cardamomginger Fri 29-Jul-11 17:35:46

I love the argument that an ELCS costs the NHS so much more than a VB - NOT!!! Admittedly, these are private fees and I don't know how much more private hospitals etc charge over and above the actual cost of treatment, but excluding GP appointments and prescriptions, investigation and treatment of my birth injuries from my VB has cost my health insurer 8,000 quid. And I haven't had my surgery yet. I expect the final bill including the surgery and physio afterwards to be in the region of 12,000. grin

breatheslowly Fri 29-Jul-11 18:23:45

My insurer wouldn't cover the costs of the restitch I needed. But the NHS has saved money on me as I went private anyway and will be having any future DC privately as I want to be looked after in an environment of overstaffing rather than stretched to the limit.

cardamomginger Fri 29-Jul-11 18:27:41

Swines angry.

5littleducks Fri 29-Jul-11 18:49:27

beebread, congratulations!

i have a mild bladder prolapse and suspected nerve damage to anal spinchter but not a uterine prolapse. i am about 8 weeks pregnant and i have been seeing a urogynae privately through insurance. she told me that if i had another vb the risk of symptoms worsening for me was between 25 and 40%.

i think it is a load of nonsense that "it is pregnancy that causes damage not birth" and my urogynae obviously agrees. i have no doubt that pregnancy puts a strain on things and may cause damage but to state that a vb would have no further impact is like arguing black is white.

sounds to me like they are hoping you will change your mind towards the end/not leave enough time for the decision to be made. if i were you i would not let this rest until they agree NOW that you can have a cs. can you ask to see another consultant?

not sure if it would be an option open to you but if you could see a gynae/ob privately who would write a letter saying you need a CS that could help.

so bloody angry for you.

again, i dont see how the scar would make things more difficult for surgery even if they do it through the abdomen which I don't know if they do. as my gynae said to me, she only starts to get concerned about repeat surgery when someone is on their 4th c section and I dont see how it would be different to that -just the risk of adhesions etc i imagine.

hope that you get it sorted out soon.

5littleducks Fri 29-Jul-11 18:50:50

oh, and my physio also told me that she would have a cs in my position.

alliwant Fri 29-Jul-11 19:44:43

I had a 3rd degree tear with my first baby, so a different issue but developed an anal fissure that became chronic (took 10 months to clear up) and still suffer with symptoms from time to time.

When i got pregnant with my second I was told by a snooty consultant that "it was only a 3a, and anyway the problems I had with the fissure/piles was caused by pregnancy not birth" angry That was utter bollocks. I never had a moments problem until the tear. She downplayed my experience and was very critical of my desire for an elcs. At the end of the day I had lost confidence in my body and felt that if I attempted a VB I would have been traumatised AND damaged sad. In the end I broke down in front of my midwife and she was furious on my behalf and I got a different consultant and a different outcome. I had my elcs and am due to have my second one on Wednesday (DC3).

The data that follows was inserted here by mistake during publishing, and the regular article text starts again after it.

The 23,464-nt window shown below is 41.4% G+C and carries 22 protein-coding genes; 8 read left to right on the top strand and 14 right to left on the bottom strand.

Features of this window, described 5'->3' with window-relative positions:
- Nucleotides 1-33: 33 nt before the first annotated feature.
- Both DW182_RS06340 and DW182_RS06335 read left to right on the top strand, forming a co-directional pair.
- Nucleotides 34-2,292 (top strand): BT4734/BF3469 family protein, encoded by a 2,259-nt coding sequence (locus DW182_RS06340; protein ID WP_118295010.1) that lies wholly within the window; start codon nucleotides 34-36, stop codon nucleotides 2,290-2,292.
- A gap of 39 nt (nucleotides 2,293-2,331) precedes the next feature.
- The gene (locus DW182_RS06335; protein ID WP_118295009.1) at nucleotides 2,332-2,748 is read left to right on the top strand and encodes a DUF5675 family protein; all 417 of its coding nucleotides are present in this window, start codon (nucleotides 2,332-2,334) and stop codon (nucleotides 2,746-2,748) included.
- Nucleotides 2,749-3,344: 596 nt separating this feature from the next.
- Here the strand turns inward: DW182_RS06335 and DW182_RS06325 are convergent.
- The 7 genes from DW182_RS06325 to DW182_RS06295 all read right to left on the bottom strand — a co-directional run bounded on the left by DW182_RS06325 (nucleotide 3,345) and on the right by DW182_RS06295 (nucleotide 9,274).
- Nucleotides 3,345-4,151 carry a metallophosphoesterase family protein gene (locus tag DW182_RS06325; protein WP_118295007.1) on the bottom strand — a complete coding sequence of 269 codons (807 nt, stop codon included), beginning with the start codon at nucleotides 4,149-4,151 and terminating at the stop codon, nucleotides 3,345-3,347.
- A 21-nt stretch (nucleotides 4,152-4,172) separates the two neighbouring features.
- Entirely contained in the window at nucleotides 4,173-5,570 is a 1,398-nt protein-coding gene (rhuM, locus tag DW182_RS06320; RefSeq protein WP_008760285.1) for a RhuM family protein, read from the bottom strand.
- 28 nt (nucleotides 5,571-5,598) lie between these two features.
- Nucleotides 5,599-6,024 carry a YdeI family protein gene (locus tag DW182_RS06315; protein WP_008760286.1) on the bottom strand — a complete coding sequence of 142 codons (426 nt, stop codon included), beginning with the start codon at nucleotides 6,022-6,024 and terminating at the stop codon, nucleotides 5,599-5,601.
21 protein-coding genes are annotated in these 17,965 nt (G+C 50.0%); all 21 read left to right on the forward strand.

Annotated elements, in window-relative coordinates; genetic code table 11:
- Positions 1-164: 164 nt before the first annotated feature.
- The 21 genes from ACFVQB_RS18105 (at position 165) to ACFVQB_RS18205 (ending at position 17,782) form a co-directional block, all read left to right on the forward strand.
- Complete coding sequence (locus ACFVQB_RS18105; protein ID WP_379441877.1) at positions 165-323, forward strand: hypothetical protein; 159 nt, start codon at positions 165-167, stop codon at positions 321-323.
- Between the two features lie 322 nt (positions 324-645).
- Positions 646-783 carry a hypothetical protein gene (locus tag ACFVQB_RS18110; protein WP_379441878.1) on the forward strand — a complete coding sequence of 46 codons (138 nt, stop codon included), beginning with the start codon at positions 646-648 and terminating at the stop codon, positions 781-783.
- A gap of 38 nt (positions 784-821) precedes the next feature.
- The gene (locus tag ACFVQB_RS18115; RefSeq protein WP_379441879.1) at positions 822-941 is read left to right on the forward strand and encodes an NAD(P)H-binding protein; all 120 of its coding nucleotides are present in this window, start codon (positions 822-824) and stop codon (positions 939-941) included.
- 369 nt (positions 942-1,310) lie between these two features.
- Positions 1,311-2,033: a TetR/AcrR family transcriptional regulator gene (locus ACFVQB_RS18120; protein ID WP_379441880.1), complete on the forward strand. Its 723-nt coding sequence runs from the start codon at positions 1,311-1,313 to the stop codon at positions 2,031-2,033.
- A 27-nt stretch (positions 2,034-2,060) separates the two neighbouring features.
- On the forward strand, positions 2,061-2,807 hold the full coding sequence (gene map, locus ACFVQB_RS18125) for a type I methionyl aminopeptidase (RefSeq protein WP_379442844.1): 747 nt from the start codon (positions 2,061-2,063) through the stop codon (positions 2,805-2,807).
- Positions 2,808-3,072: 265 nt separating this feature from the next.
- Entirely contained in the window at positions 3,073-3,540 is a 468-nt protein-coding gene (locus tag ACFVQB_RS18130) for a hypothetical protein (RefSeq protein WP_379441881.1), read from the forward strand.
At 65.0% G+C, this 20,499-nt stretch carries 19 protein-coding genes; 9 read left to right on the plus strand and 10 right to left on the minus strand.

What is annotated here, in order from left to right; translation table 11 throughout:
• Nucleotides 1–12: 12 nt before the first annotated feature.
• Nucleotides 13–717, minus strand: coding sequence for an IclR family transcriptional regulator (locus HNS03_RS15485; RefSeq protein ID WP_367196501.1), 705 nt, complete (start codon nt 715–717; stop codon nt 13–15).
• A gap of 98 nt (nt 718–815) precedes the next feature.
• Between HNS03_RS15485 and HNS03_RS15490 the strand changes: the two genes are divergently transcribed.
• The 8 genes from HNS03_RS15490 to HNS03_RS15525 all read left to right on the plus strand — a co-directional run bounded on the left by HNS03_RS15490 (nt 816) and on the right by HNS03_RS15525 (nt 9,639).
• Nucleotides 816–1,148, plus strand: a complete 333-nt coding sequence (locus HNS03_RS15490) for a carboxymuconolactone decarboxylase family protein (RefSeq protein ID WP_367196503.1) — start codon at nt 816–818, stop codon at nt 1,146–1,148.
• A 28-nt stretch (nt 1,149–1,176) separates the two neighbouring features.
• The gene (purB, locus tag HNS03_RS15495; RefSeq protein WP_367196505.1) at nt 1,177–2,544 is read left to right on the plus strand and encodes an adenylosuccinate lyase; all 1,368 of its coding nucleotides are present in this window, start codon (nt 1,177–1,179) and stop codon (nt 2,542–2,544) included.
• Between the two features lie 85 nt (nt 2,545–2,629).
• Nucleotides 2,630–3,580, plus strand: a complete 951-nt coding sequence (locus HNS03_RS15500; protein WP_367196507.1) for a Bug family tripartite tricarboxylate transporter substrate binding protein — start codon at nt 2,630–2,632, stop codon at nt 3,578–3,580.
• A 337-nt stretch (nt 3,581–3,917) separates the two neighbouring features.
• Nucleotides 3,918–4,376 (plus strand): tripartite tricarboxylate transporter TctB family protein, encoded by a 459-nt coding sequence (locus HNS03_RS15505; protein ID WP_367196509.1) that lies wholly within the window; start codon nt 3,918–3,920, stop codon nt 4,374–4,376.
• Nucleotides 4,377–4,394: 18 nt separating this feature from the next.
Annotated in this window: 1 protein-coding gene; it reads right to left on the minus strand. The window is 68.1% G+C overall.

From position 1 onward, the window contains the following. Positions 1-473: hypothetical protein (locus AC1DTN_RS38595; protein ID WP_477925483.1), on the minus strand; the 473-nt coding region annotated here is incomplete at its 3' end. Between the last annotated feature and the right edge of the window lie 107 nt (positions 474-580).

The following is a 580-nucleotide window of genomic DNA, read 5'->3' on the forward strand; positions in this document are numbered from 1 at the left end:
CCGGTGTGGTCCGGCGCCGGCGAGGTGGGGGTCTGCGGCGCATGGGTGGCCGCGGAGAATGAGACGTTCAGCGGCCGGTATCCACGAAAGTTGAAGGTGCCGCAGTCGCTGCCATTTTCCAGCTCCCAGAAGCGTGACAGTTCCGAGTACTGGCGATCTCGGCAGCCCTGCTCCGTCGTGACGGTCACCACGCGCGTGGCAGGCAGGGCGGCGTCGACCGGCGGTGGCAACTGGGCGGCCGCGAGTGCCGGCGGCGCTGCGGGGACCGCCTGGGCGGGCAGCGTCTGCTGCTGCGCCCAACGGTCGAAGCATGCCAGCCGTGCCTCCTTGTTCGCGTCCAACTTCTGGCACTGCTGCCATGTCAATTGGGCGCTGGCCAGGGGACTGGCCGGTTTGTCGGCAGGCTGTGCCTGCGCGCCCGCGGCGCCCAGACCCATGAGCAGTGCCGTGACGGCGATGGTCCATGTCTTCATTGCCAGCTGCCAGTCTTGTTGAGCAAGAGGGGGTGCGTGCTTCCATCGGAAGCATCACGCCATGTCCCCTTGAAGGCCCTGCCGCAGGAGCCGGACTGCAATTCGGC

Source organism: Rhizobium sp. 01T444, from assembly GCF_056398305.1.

Stick to your guns and insist that you get your elcs to protect your body from anymore damage.

Good luck x

BeeBread Fri 29-Jul-11 19:51:15

Thank you ladies - you are confirming my suspicions.

It is so counterintuitive to me to think that my chances of worsening the prolapse are the same, however my baby is delivered.

I didn't actually see the consultant, but one of her team (a registrar, I guess). By herself, the registrar was more sympathetic but didn't commit to a position. She then went to consult the consultant and came back with the advice summarised in my OP.

She went from "a c-section won't guarantee that your prolapse won't get worse" to saying that it would make no difference as I had delivered vaginally once before. The first piece of advice I can accept - I know there are no guarantees - but her revised advice just sounds wrong. I'm not that damaged as things stand and there is obviously something there worth preserving.

I wish I had had my brain switched on - I would have pushed harder for clarification as there were so many important points delivered in a vague way.

I did feel that there was a real agenda to push natural birth. Again, once she had consulted the consultant, she felt the need to tell me that if I delivered before she had a chance to see me again at 32 weeks, it is much better for the baby to be delivered naturally. But there is no reason to think I would deliver early - I went to 40+9 with DS - so why raise it?

I am fortunate enough that if I start saving now, I might be able to afford to go privately. But this isn't me demanding an ELCS on a whim - I feel as though is it medically indicated.

Just wish she had said that she would support my wishes, and I could rest easy. I feel now as though I will have a battle to fight or have to scrimp and save for months.

Sigh. And thanks for the support, I feel stronger.

cardamomginger Sat 30-Jul-11 22:14:20

It's pathetic that we need to battle like this. I feel so angry and sad for you, when this should be an exciting time as you anticipate your family getting bigger. You are perfectly entitled to switch consultants. And you are perfectly entitled to switch hospitals. Is your GP on the ball and sympathetic? Have you approached him/her about your prolapse before? Could you discuss it with your GP and see what he/she thinks? Your GP might know of a consultant who is more favourable to ELCS in a case such as yours in which case you could try and switch. What does your MW say? From reading other threads on MN, it seems that some are great and get things sorted, whilst some are rubbish. What's yours like? Good luck and keep posting if you need to. XX

NationalTruss Sun 21-Aug-11 22:11:08

I had a mild prolapse after baby 3 which became a moderate one after baby number 4, then resolved itself almost completely after lots of pelvic floor exercises, using a Kegelmaster which I really recommend (even if it looks like a giant dildo!). I'm now close to delivering baby number 5 and havent experienced any symptoms during this pregnancy.

The ob I saw said that there was no evidence that further pregnancies or vaginal deliveries would necessarily make any difference. Quite reassuring considering that most obs are complete control freaks IME. Obviously it depends on your own particular symptoms etc.

I'd recommend reading 'Saving the whole woman' by Christine Kent -- some of it is bonkers but she makes a very strong case for self help and avoiding surgery.

Good luck with whatever you decide.